Mary you are a really great person. I said I would write. Jonathan’: Poignant message in a bottle turns up 28 years later – and 5,000 miles away
It’s certainly a romantic gesture – putting a message in a bottle and throwing it into the sea in the hope it reaches its destination.
But perhaps it’s not the most practical way of expressing yourself, as one bottle took 28 years to be discovered – nearly 5,000 miles away.
In 1985 a man called Jonathon penned the note ‘Mary, you are really great person. I hope we can keep in correspondence. I said I would write. Your friend forever, Jonathon, Nova Scotia, 1985,’ tucked it into a bottle, and threw it into the Atlantic ocean.
man called Jonathon is believed to have thrown the bottle containing a sentimental note into the Atlantic
Now, finally, it has been washed ashore and discovered in Croatia, almost 8,000 kilometres (4,971 miles) away.
The message, written in blue ink with a ball-point pen was still intact because it was plastic coated, and found by 23-year-old Croatian Matea Medak Rezic, Yahoo reported.
‘The bottle was among the rubbish that winter rains have brought to the shore,’ Rezic told AFP.
Ms Rezic, who found the sentimental note as she helped with a beach clean-up near the Adriatic port of Ploce, near Dubrovnik, is now appealing for the mystery pair to come forward.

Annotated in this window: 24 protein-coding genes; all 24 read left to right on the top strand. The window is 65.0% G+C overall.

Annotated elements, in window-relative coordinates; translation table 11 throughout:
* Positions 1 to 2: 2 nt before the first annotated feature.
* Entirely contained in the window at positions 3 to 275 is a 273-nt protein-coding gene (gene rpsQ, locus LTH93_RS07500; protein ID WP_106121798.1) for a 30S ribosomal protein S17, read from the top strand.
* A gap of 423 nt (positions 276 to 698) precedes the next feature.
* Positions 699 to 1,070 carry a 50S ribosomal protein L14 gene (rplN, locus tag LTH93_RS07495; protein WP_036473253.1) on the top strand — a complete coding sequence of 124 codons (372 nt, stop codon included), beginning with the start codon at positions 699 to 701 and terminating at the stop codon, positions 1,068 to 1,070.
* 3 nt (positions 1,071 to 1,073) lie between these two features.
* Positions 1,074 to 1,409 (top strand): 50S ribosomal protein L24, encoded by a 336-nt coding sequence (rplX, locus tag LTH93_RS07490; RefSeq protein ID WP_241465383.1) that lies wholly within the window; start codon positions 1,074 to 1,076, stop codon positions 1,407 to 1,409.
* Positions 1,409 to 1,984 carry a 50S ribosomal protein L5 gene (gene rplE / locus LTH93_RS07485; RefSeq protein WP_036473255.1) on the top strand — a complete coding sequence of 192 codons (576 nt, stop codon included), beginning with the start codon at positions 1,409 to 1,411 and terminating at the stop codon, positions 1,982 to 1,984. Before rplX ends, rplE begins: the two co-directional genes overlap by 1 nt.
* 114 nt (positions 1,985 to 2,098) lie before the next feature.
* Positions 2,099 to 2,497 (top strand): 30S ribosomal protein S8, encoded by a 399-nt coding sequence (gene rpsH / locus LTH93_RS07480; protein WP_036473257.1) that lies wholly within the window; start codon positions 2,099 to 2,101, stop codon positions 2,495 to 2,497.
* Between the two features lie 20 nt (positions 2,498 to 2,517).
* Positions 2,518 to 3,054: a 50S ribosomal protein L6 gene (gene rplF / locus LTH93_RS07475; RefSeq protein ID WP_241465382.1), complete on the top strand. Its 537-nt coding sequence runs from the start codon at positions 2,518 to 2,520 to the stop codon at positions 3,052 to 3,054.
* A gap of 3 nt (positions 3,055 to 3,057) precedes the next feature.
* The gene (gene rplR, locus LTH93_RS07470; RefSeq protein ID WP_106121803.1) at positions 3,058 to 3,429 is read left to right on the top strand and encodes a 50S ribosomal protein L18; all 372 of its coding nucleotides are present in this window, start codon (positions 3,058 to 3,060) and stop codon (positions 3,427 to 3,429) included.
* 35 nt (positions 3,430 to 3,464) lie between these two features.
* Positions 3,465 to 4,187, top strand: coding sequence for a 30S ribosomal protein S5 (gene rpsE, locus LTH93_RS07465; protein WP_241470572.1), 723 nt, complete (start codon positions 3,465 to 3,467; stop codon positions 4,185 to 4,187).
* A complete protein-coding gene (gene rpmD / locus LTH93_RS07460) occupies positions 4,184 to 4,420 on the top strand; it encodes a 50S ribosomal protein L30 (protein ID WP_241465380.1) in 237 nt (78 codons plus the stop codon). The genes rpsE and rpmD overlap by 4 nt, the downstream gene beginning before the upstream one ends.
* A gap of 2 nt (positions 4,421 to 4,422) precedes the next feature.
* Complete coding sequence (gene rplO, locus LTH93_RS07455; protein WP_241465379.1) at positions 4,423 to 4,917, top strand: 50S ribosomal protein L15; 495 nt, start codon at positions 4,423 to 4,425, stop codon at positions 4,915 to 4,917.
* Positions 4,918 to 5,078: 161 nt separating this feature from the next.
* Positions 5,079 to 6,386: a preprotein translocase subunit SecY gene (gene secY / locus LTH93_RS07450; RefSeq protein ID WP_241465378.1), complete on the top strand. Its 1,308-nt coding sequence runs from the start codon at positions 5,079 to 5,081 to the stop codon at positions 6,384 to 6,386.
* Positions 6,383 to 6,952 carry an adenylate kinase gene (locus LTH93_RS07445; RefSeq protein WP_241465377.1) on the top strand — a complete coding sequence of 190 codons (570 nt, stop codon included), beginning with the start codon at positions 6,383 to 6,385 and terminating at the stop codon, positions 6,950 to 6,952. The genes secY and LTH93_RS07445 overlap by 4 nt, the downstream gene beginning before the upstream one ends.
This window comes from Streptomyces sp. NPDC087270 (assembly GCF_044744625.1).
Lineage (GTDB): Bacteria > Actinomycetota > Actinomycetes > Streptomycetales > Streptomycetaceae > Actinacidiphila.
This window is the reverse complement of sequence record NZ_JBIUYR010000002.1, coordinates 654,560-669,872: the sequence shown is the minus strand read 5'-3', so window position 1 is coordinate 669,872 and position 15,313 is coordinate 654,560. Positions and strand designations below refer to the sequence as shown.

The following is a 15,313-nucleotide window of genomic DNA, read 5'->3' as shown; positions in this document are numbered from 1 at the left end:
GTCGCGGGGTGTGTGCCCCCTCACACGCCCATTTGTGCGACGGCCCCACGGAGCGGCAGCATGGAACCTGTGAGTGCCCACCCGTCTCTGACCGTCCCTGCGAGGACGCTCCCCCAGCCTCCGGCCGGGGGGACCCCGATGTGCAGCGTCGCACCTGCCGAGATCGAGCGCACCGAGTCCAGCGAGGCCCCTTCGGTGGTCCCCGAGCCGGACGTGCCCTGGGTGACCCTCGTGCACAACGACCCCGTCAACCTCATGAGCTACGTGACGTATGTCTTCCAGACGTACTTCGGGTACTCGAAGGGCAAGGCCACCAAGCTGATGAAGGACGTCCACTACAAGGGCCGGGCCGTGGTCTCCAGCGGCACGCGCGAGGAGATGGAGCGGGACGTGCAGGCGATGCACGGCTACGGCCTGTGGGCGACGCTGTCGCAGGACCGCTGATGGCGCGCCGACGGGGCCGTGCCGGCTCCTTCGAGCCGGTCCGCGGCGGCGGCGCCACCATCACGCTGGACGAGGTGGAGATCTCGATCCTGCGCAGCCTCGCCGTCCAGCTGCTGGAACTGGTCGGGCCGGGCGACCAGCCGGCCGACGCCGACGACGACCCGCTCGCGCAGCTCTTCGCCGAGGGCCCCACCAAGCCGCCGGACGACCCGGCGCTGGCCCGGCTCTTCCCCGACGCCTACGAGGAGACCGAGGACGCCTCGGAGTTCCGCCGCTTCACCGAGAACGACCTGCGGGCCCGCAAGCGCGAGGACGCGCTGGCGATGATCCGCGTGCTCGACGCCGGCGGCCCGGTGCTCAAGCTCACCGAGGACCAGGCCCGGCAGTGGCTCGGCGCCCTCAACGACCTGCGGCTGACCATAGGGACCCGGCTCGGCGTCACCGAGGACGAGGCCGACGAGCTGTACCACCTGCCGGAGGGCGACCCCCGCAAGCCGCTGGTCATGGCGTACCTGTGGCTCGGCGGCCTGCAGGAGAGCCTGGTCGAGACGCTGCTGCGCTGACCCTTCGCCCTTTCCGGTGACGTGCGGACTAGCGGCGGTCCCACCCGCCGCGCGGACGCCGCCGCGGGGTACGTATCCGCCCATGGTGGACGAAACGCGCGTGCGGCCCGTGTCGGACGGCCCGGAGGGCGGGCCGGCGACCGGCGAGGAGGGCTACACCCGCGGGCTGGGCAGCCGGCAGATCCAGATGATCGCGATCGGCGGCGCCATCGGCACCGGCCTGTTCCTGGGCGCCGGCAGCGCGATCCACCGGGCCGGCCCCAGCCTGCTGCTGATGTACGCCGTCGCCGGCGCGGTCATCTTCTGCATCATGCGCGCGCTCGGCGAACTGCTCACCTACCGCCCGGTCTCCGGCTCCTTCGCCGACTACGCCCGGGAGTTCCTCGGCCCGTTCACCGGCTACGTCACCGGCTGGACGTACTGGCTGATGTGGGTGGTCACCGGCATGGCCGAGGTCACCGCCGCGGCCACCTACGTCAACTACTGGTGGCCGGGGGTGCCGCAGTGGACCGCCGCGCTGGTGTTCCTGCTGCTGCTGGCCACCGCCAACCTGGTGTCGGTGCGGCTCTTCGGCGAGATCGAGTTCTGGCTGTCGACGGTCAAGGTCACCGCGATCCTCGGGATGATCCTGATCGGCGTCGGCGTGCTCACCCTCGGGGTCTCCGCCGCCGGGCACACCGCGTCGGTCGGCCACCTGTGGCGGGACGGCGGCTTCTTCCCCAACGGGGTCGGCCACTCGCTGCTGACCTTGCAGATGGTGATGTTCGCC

She has posted a picture of the note and bottle on Facebook, writing: ‘Message in a Bottle! From Canada to the Neretva River estuary for 28 years!!’ The Province reported.
Twitter users have speculated about the relationship between the couple, and how Jonathon could have expected it to reach Mary.
If the bottle was thrown from Nova Scotia, it could have travelled across the Atlantic and into the Mediterranean Sea.
To reach the Adriatic Sea, it is possible that it could have gone through the Strait of Gibralter.
It certainly took a lot longer than a romantic message-in-a-bottle from China, which took just six days to be washed ashore on a Scottish beach and discovered by a mother and daughter.
Last August Nicola MacFarlane, 41, and daughter Lucy, four, from Portobello, near Edinburgh, were scouring Portobello Beach when they came across an old glass bottle sticking out of the sand containing a note inside written in Mandarin.
While the letter bears the date in line with the lunar calendar – July 7, 2012 – it could have been sent off as recently as six days previously if it followed the modern calendar.